He has also aspired to climb the Sleeping Giant mountain on the Eastside. Thanks to a group of volunteers, family members and friends, he checked this one off his list Sunday.
At less than 5 feet tall and tipping the scale at just under 100 pounds, Josh could only dream of accomplishing this feat due to the limitations imposed by his cerebral palsy.
The neurological disorder has Josh confined to a bed or a special wheelchair, Doi said in a letter to Kaua‘i Fire Department volunteers.
The fire captain said he learned about Josh on Dec. 21 while driving home with his daughters, Julie and Chelsea, who were talking about Holly Iloreta, Josh’s sister.
Holly, a classmate with Julie, spoke of Josh’s dream of someday climbing a mountain.
“She said every time they drive by the Sleeping Giant mountain, her brother looks up, and although he cannot speak, she knows what’s in his mind: ‘If I could only see the view from the top,’” Doi said in his letter.
That conversation prompted Doi into action, his mind wondering, “What if?”
“I told Julie that our department has a stokes litter with a wheel, and if I could get a ‘bunch’ of fire fighters together, perhaps we can make Josh’s dream come somewhat true,” Doi said, tears welling up in his eyes at the thought.
“Although realistically he probably will never be able to walk up the trail, we could carry him up. This is not about us, but about Josh.”
Doi secured the approval to use the equipment from the Kaua‘i Fire Department, and on Sunday 20 to 30 volunteer fire fighters and staff from the department showed up along with Josh, his family, relatives and friends.
“This is not a department activity,” Doi said. “As such, we don’t have any chiefs here. Everyone is here for one purpose — to help Josh. We’re all the same.”
Doi said in addition to the volunteers, the Hawai‘i Fire Fighters Association approved getting sandwiches and some food for a light lunch following the ascent.
Although he could not utter a word, Josh was excited. His arms waved and flailed in the brisk morning air as his family pickup pulled up to the waiting group of volunteers and friends.
With his mother and Holly helping to calm him and ease the teenager’s apprehension over being strapped in the Stokes litter, Josh got additional help from one of the fire volunteers who attends the same church as he does.
Working in silence, the fire volunteers had Josh ready to go, the teenager’s hands making contact with the lead carriers and music from a portable stereo adding spice to the nippy night air which battled against the morning sun peeping over Sleeping Giant.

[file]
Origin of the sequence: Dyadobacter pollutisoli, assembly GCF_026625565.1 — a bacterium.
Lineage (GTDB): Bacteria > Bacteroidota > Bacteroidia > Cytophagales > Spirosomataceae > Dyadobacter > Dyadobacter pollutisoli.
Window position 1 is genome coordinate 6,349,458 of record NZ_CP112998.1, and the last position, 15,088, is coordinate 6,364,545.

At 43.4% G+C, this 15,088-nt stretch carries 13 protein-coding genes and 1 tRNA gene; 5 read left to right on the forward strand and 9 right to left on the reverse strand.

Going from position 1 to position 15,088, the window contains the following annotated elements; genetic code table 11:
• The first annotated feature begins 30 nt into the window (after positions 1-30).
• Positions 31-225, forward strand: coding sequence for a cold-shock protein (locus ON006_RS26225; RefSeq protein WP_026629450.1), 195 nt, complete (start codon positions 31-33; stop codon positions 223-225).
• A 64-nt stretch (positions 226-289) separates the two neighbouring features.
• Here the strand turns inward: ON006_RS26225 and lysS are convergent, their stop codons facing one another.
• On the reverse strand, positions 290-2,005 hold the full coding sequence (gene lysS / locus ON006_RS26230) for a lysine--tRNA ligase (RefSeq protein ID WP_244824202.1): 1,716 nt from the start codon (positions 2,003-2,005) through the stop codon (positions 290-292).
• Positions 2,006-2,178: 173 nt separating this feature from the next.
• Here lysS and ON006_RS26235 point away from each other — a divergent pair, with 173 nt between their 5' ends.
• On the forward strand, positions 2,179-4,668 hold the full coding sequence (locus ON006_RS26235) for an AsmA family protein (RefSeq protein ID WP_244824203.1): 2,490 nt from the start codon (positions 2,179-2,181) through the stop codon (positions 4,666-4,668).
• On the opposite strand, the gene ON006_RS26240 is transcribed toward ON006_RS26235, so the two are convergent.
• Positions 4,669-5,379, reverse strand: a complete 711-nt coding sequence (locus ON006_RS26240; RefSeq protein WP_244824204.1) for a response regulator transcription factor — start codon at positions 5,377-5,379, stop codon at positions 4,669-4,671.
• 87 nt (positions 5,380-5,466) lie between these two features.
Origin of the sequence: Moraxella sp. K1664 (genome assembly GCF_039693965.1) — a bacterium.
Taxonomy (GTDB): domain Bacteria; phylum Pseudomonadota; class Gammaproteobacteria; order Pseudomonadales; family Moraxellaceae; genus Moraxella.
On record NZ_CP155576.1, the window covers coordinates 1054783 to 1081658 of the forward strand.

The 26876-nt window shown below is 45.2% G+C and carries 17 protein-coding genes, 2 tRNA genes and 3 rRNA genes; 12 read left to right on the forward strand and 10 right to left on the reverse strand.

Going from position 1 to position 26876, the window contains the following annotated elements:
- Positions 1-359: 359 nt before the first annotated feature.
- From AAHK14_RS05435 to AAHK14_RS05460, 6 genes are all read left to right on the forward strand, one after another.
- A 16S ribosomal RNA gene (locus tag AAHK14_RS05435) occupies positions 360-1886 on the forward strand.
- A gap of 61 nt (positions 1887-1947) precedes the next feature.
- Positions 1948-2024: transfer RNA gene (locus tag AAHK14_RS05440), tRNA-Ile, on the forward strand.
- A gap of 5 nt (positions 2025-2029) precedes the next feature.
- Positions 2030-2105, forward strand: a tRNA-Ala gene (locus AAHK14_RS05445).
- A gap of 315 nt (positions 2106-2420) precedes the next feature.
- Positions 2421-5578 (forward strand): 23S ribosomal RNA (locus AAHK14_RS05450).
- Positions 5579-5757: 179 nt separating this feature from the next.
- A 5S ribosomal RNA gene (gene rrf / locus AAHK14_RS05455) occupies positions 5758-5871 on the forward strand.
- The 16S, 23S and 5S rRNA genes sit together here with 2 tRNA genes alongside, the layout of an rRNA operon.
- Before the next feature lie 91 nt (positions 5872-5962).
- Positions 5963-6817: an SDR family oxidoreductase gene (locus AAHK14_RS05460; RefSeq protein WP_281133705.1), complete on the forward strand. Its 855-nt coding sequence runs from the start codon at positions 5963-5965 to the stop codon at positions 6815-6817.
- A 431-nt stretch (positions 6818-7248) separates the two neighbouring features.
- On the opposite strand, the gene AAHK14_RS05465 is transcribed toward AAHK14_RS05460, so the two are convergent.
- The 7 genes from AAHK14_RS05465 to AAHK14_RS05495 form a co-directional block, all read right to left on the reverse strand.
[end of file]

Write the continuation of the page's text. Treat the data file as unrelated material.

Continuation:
Nounou Mountain is more commonly referred to as Sleeping Giant because of the silhouetted shape of the range. Nounou Trail climbs roughly 1,000 feet through forest over the course of a couple miles, offering a spectacular vantage of the ocean, Wailua River and Mt. Wai‘ale‘ale on a clear day.
Doi said meeting Josh has opened his heart and mind.
“I’m grateful that my family is blessed with some normality and not bedridden or disabled,” he said. “Although my daughters have attributed all of my ‘white hairs,’ I love them dearly.”
He expressed his greatest appreciation to the volunteers who came out to help Josh fulfill one of his dreams.
“We’re not done yet,” Doi said. “After this, we’ll probably get him to surf out in Hanalei.”
As the group made its way up the Sleeping Giant, forming a procession behind the lead group of fire fighters moving the Stokes litter, Josh’s mom said, “This is really a dream come true.”
Cerebral palsy refers to any one of a number of neurological disorders which appear in infancy or early childhood and permanently affect body movement and muscle coordination, according to the National Institute of Neurological Disorders and Stroke Web site.
Although cerebral palsy affects muscle movement, it is not caused by problems in the muscles or nerves. It is caused by abnormalities in parts of the brain which control muscle movements.
The majority of children with cerebral palsy are born with it, although it may not be detected until months, or years, later. There is no cure, but treatment will often improve a child’s capabilities, the Web site states.